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Training Tip: All available resources

A student pilot and flight instructor are established in cruise on the outbound leg of a dual cross-country. Now departure control is calling to terminate radar service, the controller advising the flight, "Squawk 1200, frequency change approved."

A variety of experiences raises a pilot trainee’s confidence level, so today’s destination is much unlike the bustling airport in Class C airspace to which they flew for the previous lesson. Today’s destination, a grass strip far from congested airspace, is a popular port of call for local general aviation pilots because of its back-to-basics character.

Broken clouds at 3,000 feet require a safe-but-low cruise altitude—the reason departure terminated radar service without instructing the pilot to contact the area’s air route traffic control center on its appropriate sector frequency for further advisories. Hills will soon make line-of-sight VOR navigation erratic, so the drill now is to fly the course, keep watch for traffic, identify emergency landing sites as they are overflown—and enjoy!

Well, there is a bit more to it than that (in case the designated examiner for your checkride should happen to inquire). The trainer is well equipped with avionics; use what’s still available to maintain your situational awareness.

Along the course, for example, are numerous nontowered airports. Tuning in to the common traffic advisory frequency of the nearest one, two miles east, the student and instructor soon hear a pilot announce a westbound departure.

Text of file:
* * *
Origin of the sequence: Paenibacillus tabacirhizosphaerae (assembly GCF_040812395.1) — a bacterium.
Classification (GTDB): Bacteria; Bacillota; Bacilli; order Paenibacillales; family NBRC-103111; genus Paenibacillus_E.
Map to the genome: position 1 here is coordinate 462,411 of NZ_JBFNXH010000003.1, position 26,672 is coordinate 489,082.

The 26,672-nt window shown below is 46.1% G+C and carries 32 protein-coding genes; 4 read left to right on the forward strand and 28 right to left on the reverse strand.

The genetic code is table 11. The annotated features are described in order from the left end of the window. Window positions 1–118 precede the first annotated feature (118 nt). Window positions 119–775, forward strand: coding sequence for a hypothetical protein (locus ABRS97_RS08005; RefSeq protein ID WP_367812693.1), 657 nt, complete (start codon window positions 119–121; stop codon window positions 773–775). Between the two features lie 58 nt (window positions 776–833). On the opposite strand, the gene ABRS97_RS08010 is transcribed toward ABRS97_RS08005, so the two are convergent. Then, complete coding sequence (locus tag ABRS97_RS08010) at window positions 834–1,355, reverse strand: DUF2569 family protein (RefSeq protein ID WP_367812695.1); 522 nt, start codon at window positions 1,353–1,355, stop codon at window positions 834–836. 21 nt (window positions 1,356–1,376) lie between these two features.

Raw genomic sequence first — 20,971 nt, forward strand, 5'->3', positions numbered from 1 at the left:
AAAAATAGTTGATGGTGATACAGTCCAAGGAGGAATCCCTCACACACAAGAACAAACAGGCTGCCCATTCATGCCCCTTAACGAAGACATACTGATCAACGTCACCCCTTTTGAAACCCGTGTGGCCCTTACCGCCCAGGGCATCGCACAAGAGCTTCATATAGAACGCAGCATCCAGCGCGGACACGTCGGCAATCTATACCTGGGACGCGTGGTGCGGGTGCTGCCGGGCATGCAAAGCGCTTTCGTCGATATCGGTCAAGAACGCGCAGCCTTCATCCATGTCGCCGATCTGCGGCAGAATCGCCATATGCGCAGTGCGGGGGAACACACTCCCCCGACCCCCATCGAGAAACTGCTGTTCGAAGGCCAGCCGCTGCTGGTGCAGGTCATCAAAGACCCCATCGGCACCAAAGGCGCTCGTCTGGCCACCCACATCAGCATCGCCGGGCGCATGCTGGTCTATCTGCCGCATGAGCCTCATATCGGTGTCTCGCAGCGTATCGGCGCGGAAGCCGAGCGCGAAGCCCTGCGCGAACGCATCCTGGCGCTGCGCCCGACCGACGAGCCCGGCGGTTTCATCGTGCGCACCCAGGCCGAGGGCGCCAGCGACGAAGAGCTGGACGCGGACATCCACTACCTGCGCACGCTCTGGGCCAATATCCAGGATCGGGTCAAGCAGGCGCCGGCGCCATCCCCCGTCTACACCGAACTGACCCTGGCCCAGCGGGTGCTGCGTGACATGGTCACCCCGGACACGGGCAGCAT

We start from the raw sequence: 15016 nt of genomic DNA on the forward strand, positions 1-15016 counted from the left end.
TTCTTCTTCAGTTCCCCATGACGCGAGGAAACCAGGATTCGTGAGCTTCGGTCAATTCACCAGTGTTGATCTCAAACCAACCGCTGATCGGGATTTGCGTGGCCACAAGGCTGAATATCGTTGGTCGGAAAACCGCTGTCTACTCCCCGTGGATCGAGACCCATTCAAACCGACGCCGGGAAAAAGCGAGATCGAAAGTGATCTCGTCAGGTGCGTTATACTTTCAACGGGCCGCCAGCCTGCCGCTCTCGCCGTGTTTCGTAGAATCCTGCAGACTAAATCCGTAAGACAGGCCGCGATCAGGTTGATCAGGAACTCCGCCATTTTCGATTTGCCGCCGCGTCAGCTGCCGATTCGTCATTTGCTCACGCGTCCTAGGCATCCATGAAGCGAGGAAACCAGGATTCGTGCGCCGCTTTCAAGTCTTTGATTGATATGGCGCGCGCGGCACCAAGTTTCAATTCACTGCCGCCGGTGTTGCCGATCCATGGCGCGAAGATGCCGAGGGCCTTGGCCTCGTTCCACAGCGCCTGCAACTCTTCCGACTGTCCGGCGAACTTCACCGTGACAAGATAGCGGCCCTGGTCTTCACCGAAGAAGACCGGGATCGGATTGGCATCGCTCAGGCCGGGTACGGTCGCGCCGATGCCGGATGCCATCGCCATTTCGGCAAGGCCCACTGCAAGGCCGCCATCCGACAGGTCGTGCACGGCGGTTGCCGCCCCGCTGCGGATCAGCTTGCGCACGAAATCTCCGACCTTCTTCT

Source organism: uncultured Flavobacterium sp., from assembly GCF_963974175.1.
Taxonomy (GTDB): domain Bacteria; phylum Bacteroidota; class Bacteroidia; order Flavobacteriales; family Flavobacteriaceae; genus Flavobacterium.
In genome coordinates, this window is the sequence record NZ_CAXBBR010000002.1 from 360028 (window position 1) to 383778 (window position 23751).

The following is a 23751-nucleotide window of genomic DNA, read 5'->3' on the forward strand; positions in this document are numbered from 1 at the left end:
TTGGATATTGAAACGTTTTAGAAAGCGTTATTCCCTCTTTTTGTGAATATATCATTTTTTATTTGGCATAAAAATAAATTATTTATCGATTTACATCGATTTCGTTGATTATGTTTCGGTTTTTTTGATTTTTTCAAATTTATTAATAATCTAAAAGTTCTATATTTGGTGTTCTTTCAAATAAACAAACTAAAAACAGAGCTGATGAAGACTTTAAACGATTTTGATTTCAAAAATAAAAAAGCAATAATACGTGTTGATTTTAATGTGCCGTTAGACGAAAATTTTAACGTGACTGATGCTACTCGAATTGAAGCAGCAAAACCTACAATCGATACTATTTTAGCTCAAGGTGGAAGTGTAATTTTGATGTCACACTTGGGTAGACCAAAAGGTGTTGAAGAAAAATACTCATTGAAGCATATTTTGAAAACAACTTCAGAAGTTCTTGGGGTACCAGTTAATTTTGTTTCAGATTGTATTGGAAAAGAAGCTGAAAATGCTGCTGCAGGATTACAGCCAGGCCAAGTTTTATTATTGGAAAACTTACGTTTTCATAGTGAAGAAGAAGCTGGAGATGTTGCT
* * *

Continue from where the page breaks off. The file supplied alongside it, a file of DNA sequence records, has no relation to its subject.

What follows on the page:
"Let’s keep a lookout for that Cessna."

According to the sectional chart, the next airport along the route has an automated weather reporting system. The student enters the frequency into the radio’s stand-by position, making it conveniently available for checking local conditions such as the local altimeter setting and surface winds.

The aircraft’s number two radio is also sitting idle. Monitoring the emergency frequency, 121.5 MHz, is encouraged and could make you the first party to pick up a distress call, or the signal from an activated emergency locator transmitter.

The radio also has a stand-by frequency feature. Setting it to Flight Watch, or a remote communications outlet shown on the chart could save you time establishing communications later. It also offers an outlet for filing a pilot report about your flight conditions.

"Is all this really necessary?" the student wonders—then suddenly spots the reported westbound Cessna, less than a mile ahead.

Training Tip: All available resources
Dan Namowitz
Dan Namowitz
Dan Namowitz has been writing for AOPA in a variety of capacities since 1991. He has been a flight instructor since 1990 and is a 35-year AOPA member.
Topics: Training and Safety, Training and Safety, Emergency

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